The Transatlantic Banking Crisis: Lessons and EU Reforms
AbstractThe key dynamics of the transatlantic banking crisis are analyzed – with emphasis on the fact that the banking disaster of 2007/08 was not really a surprise –, and the five key requirements for restoring stability and efficiency in the EU/OECD banking sector are highlighted. Most important, however, is the introduction of a new tax regime designed to encourage bankers to take a more long term time horizon in decision-making and to reduce excessive risk-taking. Banks and funds should be taxed not only on the basis of profits but also on the basis of the variability – read variance – of the rate of return on equity: the higher the variability over time the higher the tax to be paid. The quality and comprehensiveness of banks’ balance sheets must be radically improved and all off-balance sheet activities must be included in future total balance sheets. The medium term structure of employment in terms of the breakdown nontradables/tradables will have to adjust.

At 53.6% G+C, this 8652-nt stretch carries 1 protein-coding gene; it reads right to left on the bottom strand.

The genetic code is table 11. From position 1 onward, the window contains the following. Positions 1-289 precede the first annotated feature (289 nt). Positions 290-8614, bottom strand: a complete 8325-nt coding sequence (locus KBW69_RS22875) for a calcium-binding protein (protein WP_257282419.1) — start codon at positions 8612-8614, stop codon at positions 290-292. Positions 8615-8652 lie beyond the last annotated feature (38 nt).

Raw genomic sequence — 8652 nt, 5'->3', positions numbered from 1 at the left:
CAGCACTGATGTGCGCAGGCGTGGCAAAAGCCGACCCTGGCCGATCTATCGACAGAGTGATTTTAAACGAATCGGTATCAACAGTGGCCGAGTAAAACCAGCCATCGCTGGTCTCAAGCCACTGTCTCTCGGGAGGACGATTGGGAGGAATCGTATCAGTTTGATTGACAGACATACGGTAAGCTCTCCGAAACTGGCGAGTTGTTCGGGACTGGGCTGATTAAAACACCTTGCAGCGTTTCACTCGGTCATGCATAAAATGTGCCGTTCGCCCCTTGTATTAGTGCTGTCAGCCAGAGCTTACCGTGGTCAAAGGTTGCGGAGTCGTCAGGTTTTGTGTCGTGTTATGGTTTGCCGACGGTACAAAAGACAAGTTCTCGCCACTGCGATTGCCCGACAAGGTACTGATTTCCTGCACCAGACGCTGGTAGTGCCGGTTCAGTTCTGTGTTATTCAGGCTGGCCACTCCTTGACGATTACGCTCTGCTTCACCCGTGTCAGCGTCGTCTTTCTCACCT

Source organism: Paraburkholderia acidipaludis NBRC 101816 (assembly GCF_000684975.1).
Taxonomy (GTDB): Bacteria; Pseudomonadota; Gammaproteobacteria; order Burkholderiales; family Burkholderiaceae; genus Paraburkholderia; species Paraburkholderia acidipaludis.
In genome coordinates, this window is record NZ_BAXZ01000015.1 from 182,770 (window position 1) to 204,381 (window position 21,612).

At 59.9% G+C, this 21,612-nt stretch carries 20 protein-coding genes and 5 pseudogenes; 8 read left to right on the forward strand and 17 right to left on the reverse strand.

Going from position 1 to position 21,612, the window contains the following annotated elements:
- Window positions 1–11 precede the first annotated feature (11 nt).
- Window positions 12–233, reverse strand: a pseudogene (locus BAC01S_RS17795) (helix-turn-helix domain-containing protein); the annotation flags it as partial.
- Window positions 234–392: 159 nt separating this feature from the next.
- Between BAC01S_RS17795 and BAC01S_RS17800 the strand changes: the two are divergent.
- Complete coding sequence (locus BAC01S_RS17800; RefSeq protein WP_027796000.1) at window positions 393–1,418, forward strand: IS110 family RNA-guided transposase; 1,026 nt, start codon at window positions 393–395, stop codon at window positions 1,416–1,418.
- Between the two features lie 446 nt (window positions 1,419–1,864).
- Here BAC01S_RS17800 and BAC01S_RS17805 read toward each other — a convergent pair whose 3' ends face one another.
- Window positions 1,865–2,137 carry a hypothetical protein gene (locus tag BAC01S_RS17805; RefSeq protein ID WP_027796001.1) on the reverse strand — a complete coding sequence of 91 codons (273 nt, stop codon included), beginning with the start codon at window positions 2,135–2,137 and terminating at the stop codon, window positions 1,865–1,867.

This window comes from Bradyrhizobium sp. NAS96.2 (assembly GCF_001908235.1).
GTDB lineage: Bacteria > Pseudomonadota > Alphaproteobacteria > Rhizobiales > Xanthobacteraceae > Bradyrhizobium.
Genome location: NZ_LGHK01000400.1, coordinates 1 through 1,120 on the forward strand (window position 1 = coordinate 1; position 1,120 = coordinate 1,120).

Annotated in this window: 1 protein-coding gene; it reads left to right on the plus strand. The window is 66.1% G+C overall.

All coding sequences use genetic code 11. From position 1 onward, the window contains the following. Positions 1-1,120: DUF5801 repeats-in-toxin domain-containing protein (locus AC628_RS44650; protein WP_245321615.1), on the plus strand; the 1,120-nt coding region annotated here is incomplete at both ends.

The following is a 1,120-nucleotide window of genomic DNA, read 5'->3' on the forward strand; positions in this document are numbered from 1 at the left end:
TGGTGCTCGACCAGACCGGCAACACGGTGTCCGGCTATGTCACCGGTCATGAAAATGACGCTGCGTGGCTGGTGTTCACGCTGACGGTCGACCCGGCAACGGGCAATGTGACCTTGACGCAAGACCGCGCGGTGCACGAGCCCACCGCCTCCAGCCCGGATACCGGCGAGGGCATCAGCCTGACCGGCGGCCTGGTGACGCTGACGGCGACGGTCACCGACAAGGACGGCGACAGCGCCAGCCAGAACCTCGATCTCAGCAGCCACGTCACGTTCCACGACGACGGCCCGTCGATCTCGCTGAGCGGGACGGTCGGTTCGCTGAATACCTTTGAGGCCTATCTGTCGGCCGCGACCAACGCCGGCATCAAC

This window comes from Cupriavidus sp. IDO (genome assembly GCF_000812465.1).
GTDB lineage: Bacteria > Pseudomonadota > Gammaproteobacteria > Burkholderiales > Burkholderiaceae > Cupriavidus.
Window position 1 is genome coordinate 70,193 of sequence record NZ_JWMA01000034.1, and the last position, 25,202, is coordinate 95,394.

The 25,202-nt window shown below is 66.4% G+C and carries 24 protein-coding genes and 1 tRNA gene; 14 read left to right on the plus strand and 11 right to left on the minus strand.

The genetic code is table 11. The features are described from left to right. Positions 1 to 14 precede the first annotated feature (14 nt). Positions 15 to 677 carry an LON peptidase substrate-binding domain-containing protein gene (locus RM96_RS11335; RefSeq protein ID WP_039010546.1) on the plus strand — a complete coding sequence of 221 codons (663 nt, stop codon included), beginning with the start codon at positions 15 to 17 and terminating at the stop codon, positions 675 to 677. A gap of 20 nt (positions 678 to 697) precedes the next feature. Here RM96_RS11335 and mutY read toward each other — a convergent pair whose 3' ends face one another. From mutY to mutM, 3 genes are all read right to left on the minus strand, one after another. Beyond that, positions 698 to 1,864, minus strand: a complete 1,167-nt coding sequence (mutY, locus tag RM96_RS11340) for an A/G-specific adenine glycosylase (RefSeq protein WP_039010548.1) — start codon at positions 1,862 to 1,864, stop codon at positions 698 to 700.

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Bibliographic InfoPaper provided by Institute for the Study of Labor (IZA) in its series IZA Policy Papers with number 2.
Length: 59 pages
Date of creation: Apr 2009
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Find related papers by JEL classification:
- E50 - Macroeconomics and Monetary Economics - - Monetary Policy, Central Banking, and the Supply of Money and Credit - - - General
- F01 - International Economics - - General - - - Global Outlook
- F30 - International Economics - - International Finance - - - General
- G01 - Financial Economics - - General - - - Financial Crises
This paper has been announced in the following NEP Reports:
- NEP-ALL-2010-04-17 (All new papers)
- NEP-BAN-2010-04-17 (Banking)
- NEP-EEC-2010-04-17 (European Economics)
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